Yesterday we posted an article on our Facebook page discussing the next attempt to slow down Canada’s housing market. The Government of Canada, through its wholly owned Crown Corporation CMHC, has decided to begin limiting the dollar amount of mortgages Canada’s Mortgage Lenders will be able to have guaranteed by the Canadian Government. This newsletter will seek to show how we got here and what the impact on the Canadian Mortgage Market will be.

How we got here:

There are two programs by which CMHC guarantees Canadian mortgages. They are the National Housing Act, Mortgage Backed Securities Program (NHA MBS) and the Canadian Mortgage Bond Program (CMB). When the world economy crumbled into a credit catastrophe, the Canadian Government decided to allow Canadian Mortgage Lenders to insure an effectively unlimited amount of their mortgages with CMHC. This was done so that the Canadian Banks would be able to increase the strength of their balance sheets by allowing them to sell Canadian Mortgages to investors with the ease that is only afforded by the guarantee of a AAA rated government guarantee. In a time of great uncertainty this helped the Canadian Real Estate Market stay afloat. Mortgages were still readily available and it can be argued that this action prevented a far great collapse (maybe even insulated us from any real significant drop in real estate at all). After the Great “Whatever You Want to Call it” (Recession, Depression, Credit Collapse…..) The Governments and Central Banks of the world got together and began thinking of ways to prevent this from ever happening again. They decided to implement new capital requirement rules for the Banks of the world. These new requirements were brought forth under the revision of the already existing Basel Accords.

Under the new requirements Banks were required to hold a greater portion of risk free assets relative to their customer deposits. Basically the Regulators were trying to tell the Banks to be safer with their Depositor’s money. The Canadian Banks, seeing this as a real challenge, looked around to identify what assets they could buy and still make a decent return. Enter the NHA MBS. The Minister of Finance and the Governor of the Bank of Canada had used the NHA MBS program to introduce liquidity into the financial markets when the economy was on the verge of collapse and the Banks identified that they could still use this tool to hold mortgages and comply with the Basel 3 regulations. This created a feeding frenzy and the Banks loaded up on guarantees from CMHC.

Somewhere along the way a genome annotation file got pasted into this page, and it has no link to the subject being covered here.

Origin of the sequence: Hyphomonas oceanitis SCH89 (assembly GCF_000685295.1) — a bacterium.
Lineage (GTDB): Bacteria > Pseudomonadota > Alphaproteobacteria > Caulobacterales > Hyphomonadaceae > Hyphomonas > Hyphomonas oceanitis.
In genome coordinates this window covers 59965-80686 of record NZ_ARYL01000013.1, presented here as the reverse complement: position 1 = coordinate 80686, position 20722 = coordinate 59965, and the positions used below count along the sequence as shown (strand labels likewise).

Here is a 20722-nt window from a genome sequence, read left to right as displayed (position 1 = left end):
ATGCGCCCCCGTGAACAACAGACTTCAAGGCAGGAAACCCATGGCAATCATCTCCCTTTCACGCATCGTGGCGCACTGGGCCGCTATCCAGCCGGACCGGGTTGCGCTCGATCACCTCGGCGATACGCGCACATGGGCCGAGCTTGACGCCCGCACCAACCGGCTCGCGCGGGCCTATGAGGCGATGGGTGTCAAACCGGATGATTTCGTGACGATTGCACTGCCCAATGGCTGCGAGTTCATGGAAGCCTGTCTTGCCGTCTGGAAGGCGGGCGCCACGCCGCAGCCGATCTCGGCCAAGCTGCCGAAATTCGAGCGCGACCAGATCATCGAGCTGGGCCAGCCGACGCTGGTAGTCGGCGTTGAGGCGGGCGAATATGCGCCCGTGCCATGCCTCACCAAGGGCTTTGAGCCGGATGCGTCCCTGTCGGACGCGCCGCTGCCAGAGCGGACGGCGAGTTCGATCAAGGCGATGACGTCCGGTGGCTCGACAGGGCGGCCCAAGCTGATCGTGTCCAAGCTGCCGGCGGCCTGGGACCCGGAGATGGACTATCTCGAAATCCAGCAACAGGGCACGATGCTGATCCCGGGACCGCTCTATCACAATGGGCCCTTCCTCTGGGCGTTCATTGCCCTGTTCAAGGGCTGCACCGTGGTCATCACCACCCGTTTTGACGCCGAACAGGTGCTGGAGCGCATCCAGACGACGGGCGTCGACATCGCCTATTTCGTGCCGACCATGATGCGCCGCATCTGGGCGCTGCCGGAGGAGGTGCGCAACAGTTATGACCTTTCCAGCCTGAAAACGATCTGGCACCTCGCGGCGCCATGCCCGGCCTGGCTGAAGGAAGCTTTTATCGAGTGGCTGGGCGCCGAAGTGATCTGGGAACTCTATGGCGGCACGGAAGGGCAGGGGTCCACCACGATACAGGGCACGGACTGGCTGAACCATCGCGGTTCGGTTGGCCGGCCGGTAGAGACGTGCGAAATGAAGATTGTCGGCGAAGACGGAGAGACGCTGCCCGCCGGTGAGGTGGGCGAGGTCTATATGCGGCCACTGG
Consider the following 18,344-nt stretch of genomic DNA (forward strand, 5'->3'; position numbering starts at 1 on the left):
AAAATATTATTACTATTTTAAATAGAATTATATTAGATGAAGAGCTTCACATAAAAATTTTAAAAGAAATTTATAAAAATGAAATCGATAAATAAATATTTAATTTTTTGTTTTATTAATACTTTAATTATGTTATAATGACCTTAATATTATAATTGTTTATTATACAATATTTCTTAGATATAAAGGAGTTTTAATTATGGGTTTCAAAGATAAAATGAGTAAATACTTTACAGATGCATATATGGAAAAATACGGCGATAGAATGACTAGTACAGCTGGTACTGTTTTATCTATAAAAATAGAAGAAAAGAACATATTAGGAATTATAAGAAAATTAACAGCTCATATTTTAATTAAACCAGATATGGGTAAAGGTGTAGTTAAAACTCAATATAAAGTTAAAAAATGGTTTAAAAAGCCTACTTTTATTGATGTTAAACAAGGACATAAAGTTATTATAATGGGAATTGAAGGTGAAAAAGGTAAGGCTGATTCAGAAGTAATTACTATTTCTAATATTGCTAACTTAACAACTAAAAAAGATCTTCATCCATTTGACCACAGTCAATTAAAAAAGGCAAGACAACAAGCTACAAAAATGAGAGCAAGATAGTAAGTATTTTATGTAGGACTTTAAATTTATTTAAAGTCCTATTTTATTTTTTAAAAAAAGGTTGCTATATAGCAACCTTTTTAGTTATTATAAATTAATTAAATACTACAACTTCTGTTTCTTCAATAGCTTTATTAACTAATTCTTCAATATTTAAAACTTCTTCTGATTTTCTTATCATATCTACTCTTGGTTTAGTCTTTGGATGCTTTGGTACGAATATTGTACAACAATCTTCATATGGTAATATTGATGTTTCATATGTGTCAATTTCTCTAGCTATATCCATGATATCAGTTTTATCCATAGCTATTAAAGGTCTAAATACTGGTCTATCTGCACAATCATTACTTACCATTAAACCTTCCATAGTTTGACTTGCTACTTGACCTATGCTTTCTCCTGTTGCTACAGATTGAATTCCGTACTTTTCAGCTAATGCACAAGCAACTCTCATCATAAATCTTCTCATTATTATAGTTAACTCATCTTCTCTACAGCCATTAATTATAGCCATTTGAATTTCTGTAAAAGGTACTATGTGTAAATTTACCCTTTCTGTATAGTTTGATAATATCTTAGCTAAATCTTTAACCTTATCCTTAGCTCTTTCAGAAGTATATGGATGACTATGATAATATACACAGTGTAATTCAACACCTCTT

Like all good things in life, guess what? This too has come to an end.

The Government of Canada has no doubt made a decision. Canadian Banks using the Guarantee of the Canadian Government to comply with the new regulations and reduce their mortgage funding costs no longer need the crutch. If you have been into one of our offices in the last year or so you will have most likely been informed that a great percentage of all mortgages (even those with a Loan to Value of less than 65%) are being “insured,” this is what we were talking about. Insuring these mortgages under the NHA MBS program has kept mortgage rates low in a time where market uncertainty would have driven up mortgage rates. CMHC is sending a message that they would like to see Canadian Mortgage Lenders use alternate methods to guarantee their mortgages.

The Result:

This will increase mortgage rates across the board. If mortgages are sold without mortgage insurance provided by CMHC (the Canadian Government) Investors will require a higher rate of return to compensate for the increased risk of default. Mortgage Lenders will now look for other ways to provide security to their Investors, this will cost money. Guess who will pay for it?

Mortgage Rates are very low right now. As we have said in previous newsletters, the Canadian Government is looking for ways to increase the rates being paid by new entrants into the mortgage market without affecting the broader interest policy as a whole. Many economists believe that this move will increase mortgage rates between a range of 0.20% to 0.65%. I expect that as Lenders and Investors become more comfortable using alternate ways to insure mortgages, this premium will drop.

The bottom line with this move is that mortgage rates will increase, and it won’t be as a response to the Government of Canada Bond Yields or an increase in the Prime Rate. It will be as a response to a policy change implemented by the Government of Canada. For more information about this change please don’t hesitate to give us a call. It might be time for a Pre-Approval to hold a rate in?